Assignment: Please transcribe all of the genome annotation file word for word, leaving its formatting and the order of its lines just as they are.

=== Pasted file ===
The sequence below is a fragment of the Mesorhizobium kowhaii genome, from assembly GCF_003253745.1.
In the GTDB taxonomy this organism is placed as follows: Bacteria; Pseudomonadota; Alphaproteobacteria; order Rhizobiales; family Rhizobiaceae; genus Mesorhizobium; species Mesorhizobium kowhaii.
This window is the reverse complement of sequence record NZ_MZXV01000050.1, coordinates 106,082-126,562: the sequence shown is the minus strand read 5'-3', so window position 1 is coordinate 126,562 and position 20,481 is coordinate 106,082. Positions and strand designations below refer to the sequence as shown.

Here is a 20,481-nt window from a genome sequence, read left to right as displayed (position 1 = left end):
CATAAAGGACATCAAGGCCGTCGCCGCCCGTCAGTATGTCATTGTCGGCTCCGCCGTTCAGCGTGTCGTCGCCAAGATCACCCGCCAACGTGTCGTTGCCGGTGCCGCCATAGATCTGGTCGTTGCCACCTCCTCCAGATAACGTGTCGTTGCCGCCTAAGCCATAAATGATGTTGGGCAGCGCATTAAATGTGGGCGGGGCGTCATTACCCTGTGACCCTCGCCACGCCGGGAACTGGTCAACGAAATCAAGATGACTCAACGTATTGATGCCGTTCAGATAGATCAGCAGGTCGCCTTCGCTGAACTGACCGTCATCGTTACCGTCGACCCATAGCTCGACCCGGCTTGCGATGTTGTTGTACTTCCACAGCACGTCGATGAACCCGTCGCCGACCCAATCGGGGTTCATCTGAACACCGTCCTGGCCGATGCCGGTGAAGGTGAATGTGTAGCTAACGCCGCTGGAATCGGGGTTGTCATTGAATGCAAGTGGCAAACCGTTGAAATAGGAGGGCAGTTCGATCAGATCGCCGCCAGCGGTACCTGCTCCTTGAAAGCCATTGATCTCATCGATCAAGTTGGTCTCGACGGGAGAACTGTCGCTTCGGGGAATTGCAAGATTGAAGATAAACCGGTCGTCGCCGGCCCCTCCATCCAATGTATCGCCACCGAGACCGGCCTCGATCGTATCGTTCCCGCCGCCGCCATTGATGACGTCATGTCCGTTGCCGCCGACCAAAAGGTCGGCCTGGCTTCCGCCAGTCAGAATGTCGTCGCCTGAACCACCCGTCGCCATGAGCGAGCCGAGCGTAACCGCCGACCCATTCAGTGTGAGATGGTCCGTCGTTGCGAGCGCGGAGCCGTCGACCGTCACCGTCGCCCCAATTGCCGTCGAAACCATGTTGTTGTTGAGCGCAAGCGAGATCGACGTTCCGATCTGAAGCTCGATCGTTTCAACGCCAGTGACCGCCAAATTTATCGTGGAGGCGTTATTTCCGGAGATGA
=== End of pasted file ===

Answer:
The sequence below is a fragment of the Mesorhizobium kowhaii genome, from assembly GCF_003253745.1.
In the GTDB taxonomy this organism is placed as follows: Bacteria; Pseudomonadota; Alphaproteobacteria; order Rhizobiales; family Rhizobiaceae; genus Mesorhizobium; species Mesorhizobium kowhaii.
This window is the reverse complement of sequence record NZ_MZXV01000050.1, coordinates 106,082-126,562: the sequence shown is the minus strand read 5'-3', so window position 1 is coordinate 126,562 and position 20,481 is coordinate 106,082. Positions and strand designations below refer to the sequence as shown.

Here is a 20,481-nt window from a genome sequence, read left to right as displayed (position 1 = left end):
CATAAAGGACATCAAGGCCGTCGCCGCCCGTCAGTATGTCATTGTCGGCTCCGCCGTTCAGCGTGTCGTCGCCAAGATCACCCGCCAACGTGTCGTTGCCGGTGCCGCCATAGATCTGGTCGTTGCCACCTCCTCCAGATAACGTGTCGTTGCCGCCTAAGCCATAAATGATGTTGGGCAGCGCATTAAATGTGGGCGGGGCGTCATTACCCTGTGACCCTCGCCACGCCGGGAACTGGTCAACGAAATCAAGATGACTCAACGTATTGATGCCGTTCAGATAGATCAGCAGGTCGCCTTCGCTGAACTGACCGTCATCGTTACCGTCGACCCATAGCTCGACCCGGCTTGCGATGTTGTTGTACTTCCACAGCACGTCGATGAACCCGTCGCCGACCCAATCGGGGTTCATCTGAACACCGTCCTGGCCGATGCCGGTGAAGGTGAATGTGTAGCTAACGCCGCTGGAATCGGGGTTGTCATTGAATGCAAGTGGCAAACCGTTGAAATAGGAGGGCAGTTCGATCAGATCGCCGCCAGCGGTACCTGCTCCTTGAAAGCCATTGATCTCATCGATCAAGTTGGTCTCGACGGGAGAACTGTCGCTTCGGGGAATTGCAAGATTGAAGATAAACCGGTCGTCGCCGGCCCCTCCATCCAATGTATCGCCACCGAGACCGGCCTCGATCGTATCGTTCCCGCCGCCGCCATTGATGACGTCATGTCCGTTGCCGCCGACCAAAAGGTCGGCCTGGCTTCCGCCAGTCAGAATGTCGTCGCCTGAACCACCCGTCGCCATGAGCGAGCCGAGCGTAACCGCCGACCCATTCAGTGTGAGATGGTCCGTCGTTGCGAGCGCGGAGCCGTCGACCGTCACCGTCGCCCCAATTGCCGTCGAAACCATGTTGTTGTTGAGCGCAAGCGAGATCGACGTTCCGATCTGAAGCTCGATCGTTTCAACGCCAGTGACCGCCAAATTTATCGTGGAGGCGTTATTTCCGGAGATGA